Nearly seven years ago, Simu Liu took to Twitter to ask Marvel about the prospect of adding an Asian American hero to its cinematic universe.
On September 3, Marvel will release its first Asian-led film in “Shang-Chi and the Legend of the Ten Rings.” With Liu starring in the titular role, it will be a lifelong dream come true for the Chinese Canadian actor.
Liu is on the cover of the June 2021 issue of Men’s Health, which includes a profile on him that has been shared online. He is the magazine’s second-ever East Asian cover cover model. In the piece, Liu told Men’s Health “It’s always been a part of my life, just that idea of being a superhero.” He grew up as a fan of superheroes and was a comic book reader.
But the article also revealed Shang-Chi isn’t the first time he will have played a Marvel superhero.
In 2014, the same year he tweeted Marvel to ask about an Asian American superhero, Liu was still trying to break into the entertainment industry and make a name for himself. In between television gigs, he would perform as a superhero at kids’ birthday parties, sporting full costumes for a complete experience.
When speaking with Men’s Health, Liu recalled one party where he was working as Spider-Man, even doing a backflip that ended with him in the iconic Spidey pose. But the gig also served as a reminder that he couldn’t actually be Marvel’s web-slinging hero. Peter Parker isn’t Asian, which is why he wasn’t permitted to remove his mask during the party.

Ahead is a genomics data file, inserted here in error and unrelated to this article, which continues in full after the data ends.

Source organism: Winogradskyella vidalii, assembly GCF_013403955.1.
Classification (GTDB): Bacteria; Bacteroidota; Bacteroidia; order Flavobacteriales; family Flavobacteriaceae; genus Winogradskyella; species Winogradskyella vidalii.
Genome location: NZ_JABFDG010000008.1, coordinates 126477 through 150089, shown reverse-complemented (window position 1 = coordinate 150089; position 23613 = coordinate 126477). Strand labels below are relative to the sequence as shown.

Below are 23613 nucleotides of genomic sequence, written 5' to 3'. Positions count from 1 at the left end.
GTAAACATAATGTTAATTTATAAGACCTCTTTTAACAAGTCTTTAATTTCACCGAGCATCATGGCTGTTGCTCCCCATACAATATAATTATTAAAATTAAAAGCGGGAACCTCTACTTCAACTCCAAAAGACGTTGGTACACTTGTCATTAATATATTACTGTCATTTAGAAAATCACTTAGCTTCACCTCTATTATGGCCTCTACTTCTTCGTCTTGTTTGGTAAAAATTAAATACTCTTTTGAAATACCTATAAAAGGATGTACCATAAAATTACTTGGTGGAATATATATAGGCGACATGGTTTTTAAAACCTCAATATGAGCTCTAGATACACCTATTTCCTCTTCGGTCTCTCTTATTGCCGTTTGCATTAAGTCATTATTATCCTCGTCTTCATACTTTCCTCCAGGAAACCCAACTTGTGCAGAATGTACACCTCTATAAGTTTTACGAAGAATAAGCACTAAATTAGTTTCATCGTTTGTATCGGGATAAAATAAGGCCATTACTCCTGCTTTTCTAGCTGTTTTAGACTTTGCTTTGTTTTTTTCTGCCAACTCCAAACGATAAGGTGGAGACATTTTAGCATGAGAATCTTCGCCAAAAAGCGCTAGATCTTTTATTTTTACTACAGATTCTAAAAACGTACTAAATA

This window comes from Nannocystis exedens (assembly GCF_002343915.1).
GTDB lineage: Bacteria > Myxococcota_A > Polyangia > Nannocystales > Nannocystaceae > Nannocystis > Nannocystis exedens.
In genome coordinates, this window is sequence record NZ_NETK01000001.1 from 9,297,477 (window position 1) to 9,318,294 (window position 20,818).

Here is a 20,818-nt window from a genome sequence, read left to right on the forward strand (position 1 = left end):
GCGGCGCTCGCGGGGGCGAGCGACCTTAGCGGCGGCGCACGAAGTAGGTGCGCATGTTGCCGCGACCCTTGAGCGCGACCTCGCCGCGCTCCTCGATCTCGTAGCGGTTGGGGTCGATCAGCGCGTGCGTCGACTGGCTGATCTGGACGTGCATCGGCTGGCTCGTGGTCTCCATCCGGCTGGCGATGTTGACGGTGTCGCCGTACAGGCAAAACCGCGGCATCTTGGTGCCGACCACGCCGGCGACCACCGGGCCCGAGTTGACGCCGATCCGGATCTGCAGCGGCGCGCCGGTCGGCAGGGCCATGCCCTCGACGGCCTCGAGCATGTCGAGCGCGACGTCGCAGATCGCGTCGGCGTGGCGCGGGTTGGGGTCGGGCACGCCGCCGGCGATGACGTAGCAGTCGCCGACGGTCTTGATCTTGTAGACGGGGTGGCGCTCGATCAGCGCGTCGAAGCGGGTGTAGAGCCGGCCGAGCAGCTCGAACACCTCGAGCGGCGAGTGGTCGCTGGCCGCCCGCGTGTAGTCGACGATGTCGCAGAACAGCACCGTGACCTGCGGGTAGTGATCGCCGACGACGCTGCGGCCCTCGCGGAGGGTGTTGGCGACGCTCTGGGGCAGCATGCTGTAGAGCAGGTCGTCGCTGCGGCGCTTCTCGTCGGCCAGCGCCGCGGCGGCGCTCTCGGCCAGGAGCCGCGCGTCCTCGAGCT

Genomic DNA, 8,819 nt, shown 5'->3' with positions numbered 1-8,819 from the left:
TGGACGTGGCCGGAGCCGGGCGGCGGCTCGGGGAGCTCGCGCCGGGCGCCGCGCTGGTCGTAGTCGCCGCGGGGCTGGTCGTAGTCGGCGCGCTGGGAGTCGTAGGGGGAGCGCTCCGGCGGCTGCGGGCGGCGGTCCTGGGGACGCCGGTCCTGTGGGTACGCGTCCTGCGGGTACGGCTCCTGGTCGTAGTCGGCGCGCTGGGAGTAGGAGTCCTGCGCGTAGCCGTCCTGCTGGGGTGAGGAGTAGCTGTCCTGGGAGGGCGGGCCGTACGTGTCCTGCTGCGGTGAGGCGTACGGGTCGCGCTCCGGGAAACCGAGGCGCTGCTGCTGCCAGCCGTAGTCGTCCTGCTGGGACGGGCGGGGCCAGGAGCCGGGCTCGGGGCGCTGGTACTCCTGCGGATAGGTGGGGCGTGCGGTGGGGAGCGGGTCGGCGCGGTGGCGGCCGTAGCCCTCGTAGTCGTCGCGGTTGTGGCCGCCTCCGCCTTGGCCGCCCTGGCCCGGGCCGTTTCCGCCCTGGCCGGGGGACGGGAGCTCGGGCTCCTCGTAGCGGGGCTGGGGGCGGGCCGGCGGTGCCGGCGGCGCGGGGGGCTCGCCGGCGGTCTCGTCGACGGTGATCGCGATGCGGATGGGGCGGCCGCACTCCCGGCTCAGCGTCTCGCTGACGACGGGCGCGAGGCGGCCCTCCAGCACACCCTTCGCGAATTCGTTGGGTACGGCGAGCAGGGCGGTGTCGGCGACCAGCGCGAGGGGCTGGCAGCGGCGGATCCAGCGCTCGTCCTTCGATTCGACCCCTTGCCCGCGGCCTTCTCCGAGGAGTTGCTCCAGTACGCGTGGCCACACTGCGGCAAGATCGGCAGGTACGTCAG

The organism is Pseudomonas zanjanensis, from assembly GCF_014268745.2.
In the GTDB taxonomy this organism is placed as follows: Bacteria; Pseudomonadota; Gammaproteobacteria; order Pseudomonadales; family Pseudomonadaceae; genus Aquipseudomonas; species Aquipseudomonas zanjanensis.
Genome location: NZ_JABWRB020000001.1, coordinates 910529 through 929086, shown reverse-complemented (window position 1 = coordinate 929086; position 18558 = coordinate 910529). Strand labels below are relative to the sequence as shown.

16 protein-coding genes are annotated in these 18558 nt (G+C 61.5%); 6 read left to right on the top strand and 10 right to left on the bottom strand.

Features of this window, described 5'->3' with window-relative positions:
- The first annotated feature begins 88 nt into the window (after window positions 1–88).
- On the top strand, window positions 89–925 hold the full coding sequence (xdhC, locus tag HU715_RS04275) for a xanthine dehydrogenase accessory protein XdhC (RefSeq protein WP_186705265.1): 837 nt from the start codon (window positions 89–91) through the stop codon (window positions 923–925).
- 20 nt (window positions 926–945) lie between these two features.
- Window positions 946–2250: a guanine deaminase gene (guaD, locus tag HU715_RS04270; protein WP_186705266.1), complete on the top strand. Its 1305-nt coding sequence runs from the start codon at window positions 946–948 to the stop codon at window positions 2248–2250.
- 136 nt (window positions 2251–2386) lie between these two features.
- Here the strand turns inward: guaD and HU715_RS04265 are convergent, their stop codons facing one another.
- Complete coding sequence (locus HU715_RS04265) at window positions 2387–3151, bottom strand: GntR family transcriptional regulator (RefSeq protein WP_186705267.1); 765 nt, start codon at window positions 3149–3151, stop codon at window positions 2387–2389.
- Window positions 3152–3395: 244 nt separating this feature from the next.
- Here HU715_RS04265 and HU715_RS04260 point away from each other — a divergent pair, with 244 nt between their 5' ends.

“The whole believability would be shattered,” Liu said.
The gig relegated him to performing as only masked heroes. But there was one instance where he had to fill in as Batman, a role where he would have to show his face. Liu shared the story on Twitter in 2019, including a screenshot of a post he wrote in 2017.
During the party, an Asian boy told him “You can’t be Batman! You look like me!” Liu described the encounter as a heartbreaking one and ended the post with a promise of one day bringing an Asian superhero to the screen.
Liu has previously spoken of how his portrayal of Shang-Chi can provide kids with what he didn’t have growing up: on-screen representation.
“That’s really the power of representation: seeing yourself on screen and feeling like you’re a part of this world, which for Asian children who have grown up in the West hasn’t always been the case,” Liu explained to Time 100 Talks.
Playing a superhero and providing that representation, however, isn’t enough for him.
A Real-Life Superhero
Liu has been vocal about the recent rise in Asian hate and anti-Asian violence and discrimination. He recognizes his platform and the influence he has not only as an actor but as one who is playing a superhero.
“Maybe that’s why I loved superhero movies from the very get-go,” Liu told Men’s Health. “They grapple with these big ideas of good versus evil. Once you have power, how are you going to use it?”
Liu, who was born in China and grew up in Canada, may not have superpowers or be a master of kung fu like Shang-Chi. But he is using the power he does have for good and to fight evil.
Earlier this year, Liu wrote a guest column for Variety titled “Anti-Asian Racism Is Very Real.” He is an ambassador for the humanitarian organization UNICEF Canada. He has partnered with Got Milk? and No Kid Hungry to help provide meals to kids in need.
Liu has also been recognized by Gold House as one of 2021’s A100 List Honorees, which “honors the most impactful Asians and Asian American & Pacific Islanders (APIs) in culture.” The honor doesn’t just list him as an actor but also as an author and activist.
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